Bittersweet, 16" x 20", UART 320

Bittersweet, 16″ x 20″, UART 320

Toned board

Toned board

Painting before adding the branches

Painting before adding the branches

Having spent yesterday cleaning out closets and getting the guest room presentable for visitors coming for the Women’s March, today I felt that I could spend the day in my studio. I printed out a picture I took of Mattapoisett harbor last Thursday just after the rain had stopped. It was quite dramatic and I had a great time doing it. Got to use one of my new True Grit UART 320 16 x 20 panels and really liked it for something other than rocks!

I wasn’t sure what I was going to do about an underpainting and decided to tone the surface with watercolor. I used a cobalt magenta, two coats that gave a nice color to the surface.  I had hoped to leave more showing through but I think there is some in the clouds. This painting had so little drawing in it, I found it easier, to just tone the paper, then lightly draw on the horizon, clouds and land forms with graphite.  I made one compositional change, leaving out a large rock on the right hand side. I wasn’t sure that it added anything.

I found that the 320 surface worked very nicely for the clouds and the water. The added texture was quite lovely. I started the sky with blues and blue greens on the top, then went to a violet Girault for the area below the clouds. Over this I added one of the very grayed “turquoise” Blue Earth pastels, which helped approximate the colors I was seeing–a really greenish violet. I used the same colors in the water. I used a darker violet and green under the clouds in the middle to right, then went over them with the lighter violet. I wanted to give a subtle sense of the darkness not being all the same.

For the sand at bottom (dark, wet sand), I started with a darker violet, then went over it with three values of a very grayed Schmincke brownish green.

My biggest challenge was with the color of the clouds. In the photo, they were darker with more orange-yellow in them but I didn’t like this when I tried it, so I decided to stay with the lighter yellows. I used a combination of light violet and cool greens in the shadow areas.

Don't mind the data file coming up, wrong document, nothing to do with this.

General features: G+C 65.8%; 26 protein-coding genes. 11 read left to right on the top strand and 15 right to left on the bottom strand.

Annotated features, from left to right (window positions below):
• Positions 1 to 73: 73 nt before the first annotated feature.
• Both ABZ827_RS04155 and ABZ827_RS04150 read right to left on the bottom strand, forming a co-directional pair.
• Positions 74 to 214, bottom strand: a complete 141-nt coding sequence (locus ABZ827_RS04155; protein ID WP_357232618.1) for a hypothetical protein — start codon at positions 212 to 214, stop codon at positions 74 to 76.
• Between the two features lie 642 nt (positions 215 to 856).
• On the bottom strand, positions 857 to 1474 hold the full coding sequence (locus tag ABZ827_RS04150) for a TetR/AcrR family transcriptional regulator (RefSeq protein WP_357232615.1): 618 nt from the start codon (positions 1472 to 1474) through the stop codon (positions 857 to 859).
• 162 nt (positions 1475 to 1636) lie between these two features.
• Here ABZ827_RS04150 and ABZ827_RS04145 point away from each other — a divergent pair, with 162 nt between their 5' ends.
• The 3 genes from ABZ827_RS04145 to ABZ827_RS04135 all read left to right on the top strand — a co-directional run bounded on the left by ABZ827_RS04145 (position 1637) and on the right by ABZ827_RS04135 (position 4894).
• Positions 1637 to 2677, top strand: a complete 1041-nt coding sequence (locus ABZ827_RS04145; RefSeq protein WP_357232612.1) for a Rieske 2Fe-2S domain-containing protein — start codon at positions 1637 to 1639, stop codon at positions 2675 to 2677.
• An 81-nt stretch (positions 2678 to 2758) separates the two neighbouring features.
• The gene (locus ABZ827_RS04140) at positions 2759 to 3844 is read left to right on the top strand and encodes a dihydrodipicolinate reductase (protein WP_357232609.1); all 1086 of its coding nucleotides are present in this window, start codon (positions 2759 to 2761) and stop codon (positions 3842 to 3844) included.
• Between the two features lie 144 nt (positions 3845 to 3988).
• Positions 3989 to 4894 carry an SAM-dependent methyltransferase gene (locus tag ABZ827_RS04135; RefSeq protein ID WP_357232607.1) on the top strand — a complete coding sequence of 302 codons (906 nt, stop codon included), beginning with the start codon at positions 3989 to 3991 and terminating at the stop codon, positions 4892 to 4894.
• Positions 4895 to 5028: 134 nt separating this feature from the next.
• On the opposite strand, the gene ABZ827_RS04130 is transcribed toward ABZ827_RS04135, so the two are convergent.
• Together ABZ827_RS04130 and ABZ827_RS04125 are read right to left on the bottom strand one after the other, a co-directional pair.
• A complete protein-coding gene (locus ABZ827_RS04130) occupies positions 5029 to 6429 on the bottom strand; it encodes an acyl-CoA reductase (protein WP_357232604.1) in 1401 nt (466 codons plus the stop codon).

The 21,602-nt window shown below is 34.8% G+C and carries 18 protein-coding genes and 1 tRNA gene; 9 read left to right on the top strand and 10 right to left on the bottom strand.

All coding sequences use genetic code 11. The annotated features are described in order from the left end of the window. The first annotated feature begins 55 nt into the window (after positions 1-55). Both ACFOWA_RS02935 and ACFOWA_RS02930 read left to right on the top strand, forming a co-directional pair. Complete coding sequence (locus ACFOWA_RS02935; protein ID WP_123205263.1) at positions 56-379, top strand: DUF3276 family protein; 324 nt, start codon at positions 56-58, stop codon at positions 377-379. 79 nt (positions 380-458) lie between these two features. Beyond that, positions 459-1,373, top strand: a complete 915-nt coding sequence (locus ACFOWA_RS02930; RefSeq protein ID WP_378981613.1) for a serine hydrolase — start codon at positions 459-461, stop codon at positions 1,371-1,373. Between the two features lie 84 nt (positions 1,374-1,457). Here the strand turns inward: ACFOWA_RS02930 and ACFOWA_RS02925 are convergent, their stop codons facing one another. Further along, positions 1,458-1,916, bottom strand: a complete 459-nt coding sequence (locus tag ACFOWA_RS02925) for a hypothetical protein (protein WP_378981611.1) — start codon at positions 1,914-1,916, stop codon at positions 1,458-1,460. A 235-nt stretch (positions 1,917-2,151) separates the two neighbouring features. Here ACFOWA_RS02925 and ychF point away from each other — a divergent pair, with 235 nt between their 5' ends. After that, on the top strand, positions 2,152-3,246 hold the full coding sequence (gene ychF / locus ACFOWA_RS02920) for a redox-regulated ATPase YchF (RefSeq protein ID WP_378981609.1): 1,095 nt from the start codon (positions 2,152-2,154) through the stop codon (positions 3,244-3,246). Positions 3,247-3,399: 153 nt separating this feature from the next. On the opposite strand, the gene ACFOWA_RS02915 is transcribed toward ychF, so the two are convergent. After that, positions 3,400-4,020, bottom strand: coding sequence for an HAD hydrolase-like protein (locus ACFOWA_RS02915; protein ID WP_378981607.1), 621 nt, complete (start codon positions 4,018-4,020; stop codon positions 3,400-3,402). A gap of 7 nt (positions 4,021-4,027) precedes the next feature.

The bushes were added after the water and sand had been completed. I used two different reds for the berries with highlights or orange. Picking bittersweet for the house is something I remember from my early days of living on Mattapoisett Neck, so its has a special significance to me.

It was nice to do the lighthouse as just a tiny big of yellow white with a long reflection. Because of the gray around it, it really stands out, even though tiny.

So this is my last painting for 2016. I am not particularly looking forward to 2017, given the state of affairs. However, I hope that we can continue to paint and that the economy won’t tank anytime too soon!!!  My best to you all for the new year, whatever it brings us.

Rock Study in Orange and Violet

Rock Study in Orange and Violet, 14" x 11", UART 320

Rock Study in Orange and Violet, 14″ x 11″, UART 320

A very cold and windy day today so I chose to spend in the studio. I revised one picture and completed another.  This one is on the 320 UART and I really wanted to do it, but have been distracted with December events!   I had drawn in the composition with graphite and decided to just work directly on the picture with no underpainting. I used a combination of light violet, green and brownish green hard pastels, along with some Giraults. I intended to just start with these, but I realized that this was the painting!  I really didn’t want to use softer pastels on the rocks, but I used Schminckes in the orange bush to make it come alive.  In the photo there was an orange tuft of grass to the left of the little bush. I put it in, then took it out and moved it to the upper right. It was a real distraction next to the bush. What I loveded about the composition was the way all of the dark crevices in the rocks lead to the bush! And the shadow of the branch at righ is also leading to it. AND–the bush is not right in the middle!